The fight against poverty
The fight for the eradication of poverty has been chased for centuries to the point that it has almost became a myth. With the passing of time the perception of what is poverty has also changed.
What many today perceive as basic needs were seen as luxuries only a few years ago, so the poverty line shifts with improving lifestyles and standards of living.
Social exclusion and poverty are not phenomena found solely in poor countries. These are realities in all developed countries as well. Seventy-three per cent of Europeans feel that poverty in their country is widespread.
And that's because it is. Seventeen per cent of the European population live below the poverty line.
Only 10 years ago, the EU pledged to "make a decisive impact on the eradication of poverty" by 2010.
Today, however, we know that this has not occurred and a significant number of Europeans still live in poverty and have limited access to some basic services.
Poverty and exclusion do not only affect the well-being of individuals and their ability to form an integral part of our society but also have the indirect consequence of undermining economic development.
Exposure to poverty and social exclusion tend to lower a person's self-esteem, weakening his abilities to attain the quality of life and job prospects that he aspires to for his well-being, which automatically affects those living around him in a negative way.
One main route out of poverty is education.
Having in place a sound educational system not only ensures a reduction in the number of early school leavers and a lower number of illiterates but also tertiary education for everyone and an ongoing learning process that enables anyone to enrich one's knowledge even during one's adult life.
For this reason the EU has introduced the Life Learning Programme. This enables individuals at all stages of their lives to pursue stimulating learning opportunities across Europe.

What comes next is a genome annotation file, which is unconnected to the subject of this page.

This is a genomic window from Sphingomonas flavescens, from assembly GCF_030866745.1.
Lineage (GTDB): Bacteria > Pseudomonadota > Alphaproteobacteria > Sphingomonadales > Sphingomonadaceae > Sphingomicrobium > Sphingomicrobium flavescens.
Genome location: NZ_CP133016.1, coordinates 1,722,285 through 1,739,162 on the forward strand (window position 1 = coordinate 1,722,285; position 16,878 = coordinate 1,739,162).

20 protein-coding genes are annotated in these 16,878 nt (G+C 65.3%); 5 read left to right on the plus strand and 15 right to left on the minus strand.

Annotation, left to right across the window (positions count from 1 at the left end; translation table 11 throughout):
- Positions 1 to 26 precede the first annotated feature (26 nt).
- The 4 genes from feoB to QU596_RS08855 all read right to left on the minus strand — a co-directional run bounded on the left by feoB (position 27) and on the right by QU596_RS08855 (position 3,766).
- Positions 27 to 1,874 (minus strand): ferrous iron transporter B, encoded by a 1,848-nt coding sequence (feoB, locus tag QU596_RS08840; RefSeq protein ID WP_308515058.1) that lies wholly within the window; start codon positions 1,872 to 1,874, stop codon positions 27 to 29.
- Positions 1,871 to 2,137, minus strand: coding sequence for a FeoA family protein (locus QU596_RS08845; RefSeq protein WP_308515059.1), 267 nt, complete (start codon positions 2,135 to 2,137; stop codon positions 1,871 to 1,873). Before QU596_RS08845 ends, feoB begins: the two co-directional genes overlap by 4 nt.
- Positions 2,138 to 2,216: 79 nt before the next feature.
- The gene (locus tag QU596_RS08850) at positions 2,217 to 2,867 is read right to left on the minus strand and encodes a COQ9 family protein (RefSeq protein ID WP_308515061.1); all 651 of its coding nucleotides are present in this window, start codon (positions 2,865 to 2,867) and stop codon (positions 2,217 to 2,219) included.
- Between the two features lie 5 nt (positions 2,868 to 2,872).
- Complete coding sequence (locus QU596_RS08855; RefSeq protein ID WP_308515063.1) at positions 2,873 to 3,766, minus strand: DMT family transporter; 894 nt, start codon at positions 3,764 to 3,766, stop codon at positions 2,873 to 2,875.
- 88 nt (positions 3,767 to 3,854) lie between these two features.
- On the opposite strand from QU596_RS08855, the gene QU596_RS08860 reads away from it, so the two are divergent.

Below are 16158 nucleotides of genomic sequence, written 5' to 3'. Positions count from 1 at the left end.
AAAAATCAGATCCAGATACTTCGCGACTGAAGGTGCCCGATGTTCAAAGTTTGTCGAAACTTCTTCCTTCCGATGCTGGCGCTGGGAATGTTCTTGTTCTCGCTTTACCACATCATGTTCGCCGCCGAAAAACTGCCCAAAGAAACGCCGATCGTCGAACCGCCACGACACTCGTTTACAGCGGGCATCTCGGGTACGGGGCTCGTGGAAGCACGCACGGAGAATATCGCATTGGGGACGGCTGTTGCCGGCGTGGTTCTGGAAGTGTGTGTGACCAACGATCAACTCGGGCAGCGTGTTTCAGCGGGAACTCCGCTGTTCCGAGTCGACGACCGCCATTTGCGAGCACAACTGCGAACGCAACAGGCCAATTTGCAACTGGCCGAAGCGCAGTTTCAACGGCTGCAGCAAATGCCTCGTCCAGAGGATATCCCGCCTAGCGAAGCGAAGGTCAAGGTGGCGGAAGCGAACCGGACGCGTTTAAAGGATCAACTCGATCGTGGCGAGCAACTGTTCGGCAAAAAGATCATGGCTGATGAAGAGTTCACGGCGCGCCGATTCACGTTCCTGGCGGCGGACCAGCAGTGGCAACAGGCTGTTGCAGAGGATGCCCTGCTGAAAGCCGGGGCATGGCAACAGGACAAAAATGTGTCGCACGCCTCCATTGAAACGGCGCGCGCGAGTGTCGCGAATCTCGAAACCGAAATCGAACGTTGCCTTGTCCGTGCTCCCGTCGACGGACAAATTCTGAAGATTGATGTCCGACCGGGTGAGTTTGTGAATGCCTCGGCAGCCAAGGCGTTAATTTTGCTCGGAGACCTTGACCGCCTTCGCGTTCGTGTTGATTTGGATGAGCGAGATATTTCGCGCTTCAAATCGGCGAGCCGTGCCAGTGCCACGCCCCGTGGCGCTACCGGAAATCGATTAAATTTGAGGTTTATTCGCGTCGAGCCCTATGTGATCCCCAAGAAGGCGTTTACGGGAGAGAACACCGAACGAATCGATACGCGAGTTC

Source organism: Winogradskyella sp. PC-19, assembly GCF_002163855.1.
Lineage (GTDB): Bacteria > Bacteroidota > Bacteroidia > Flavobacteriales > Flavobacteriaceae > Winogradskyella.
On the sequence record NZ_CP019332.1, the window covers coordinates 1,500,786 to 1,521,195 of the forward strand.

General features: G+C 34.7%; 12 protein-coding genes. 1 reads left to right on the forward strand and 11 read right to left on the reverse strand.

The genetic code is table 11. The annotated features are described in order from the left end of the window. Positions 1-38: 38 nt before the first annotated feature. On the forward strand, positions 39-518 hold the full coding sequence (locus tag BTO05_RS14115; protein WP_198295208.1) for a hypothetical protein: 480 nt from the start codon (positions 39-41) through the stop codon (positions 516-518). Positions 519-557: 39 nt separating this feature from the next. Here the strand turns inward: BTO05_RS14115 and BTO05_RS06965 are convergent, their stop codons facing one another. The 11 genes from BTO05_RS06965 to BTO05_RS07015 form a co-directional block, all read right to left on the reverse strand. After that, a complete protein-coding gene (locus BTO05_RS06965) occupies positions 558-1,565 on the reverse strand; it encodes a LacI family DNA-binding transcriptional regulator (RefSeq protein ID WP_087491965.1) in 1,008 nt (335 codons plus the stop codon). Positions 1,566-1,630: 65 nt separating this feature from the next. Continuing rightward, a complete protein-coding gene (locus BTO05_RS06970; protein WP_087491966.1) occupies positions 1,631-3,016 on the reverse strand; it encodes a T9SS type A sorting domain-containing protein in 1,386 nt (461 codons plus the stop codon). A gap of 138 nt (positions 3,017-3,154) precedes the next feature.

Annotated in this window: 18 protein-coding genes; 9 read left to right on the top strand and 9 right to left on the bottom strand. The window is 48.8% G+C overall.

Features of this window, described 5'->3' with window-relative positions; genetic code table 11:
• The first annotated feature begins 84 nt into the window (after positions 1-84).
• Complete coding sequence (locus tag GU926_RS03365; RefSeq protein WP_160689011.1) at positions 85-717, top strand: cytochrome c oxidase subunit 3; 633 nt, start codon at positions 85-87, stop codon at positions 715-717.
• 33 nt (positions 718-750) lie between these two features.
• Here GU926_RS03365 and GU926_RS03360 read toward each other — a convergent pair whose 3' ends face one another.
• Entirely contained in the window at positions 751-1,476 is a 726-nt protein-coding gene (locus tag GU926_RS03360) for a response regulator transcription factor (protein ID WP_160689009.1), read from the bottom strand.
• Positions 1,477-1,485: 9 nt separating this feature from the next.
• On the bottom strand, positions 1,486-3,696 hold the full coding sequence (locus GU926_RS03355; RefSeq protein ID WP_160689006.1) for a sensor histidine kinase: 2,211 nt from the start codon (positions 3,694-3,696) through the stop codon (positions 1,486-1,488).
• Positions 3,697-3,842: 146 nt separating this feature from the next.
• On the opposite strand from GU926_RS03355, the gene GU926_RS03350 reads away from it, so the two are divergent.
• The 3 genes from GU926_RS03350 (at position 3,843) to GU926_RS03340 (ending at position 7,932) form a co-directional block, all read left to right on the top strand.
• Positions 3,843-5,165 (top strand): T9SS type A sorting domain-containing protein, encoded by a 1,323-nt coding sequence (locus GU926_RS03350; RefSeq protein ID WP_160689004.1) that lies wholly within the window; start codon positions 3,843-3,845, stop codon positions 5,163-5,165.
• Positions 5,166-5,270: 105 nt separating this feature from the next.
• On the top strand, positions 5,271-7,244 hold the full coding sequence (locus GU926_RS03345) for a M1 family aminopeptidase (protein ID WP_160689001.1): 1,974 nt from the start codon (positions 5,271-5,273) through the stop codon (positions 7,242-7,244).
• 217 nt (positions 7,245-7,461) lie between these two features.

It is an umbrella programme integrating various educational and training initiatives.
Another route to the eradication of poverty is job creation. Employment and job satisfaction are paramount for improvement in one's lifestyle.
Of importance is the increase in the overall employment rate, particularly by retaining in employment workers destined for retirement on reaching pensionable age, women and vulnerable groups such as people with disabilities.
Those most at risk of poverty include older people, large and single-parent families, children and young people, people with disabilities, immigrants and those from ethnic minorities.
The EU also has a social fund available to alleviate such situations. On June 24 it adopted new measures aimed at simplifying management rules for the funds.
These changes should help member states to tap these funds more easily and accelerate flows of investment at a time when public budgets are under pressure.
Additional advance payments totalling €775 million will be paid out to some member countries to tackle immediate cash flow problems.
One major problem caused by the financial and economic crisis is that member states and regions are finding it difficult to provide the additional funding required "to match" European investments.
In response, the changes announced are intended to overcome this challenge to accelerate implementation of the programmes and simplify day-to-day management.
Maximising the use of these programmes and funds should enable us to be more successful in eradicating poverty throughout the EU.
Mr Casa is a Nationalist member of the European Parliament.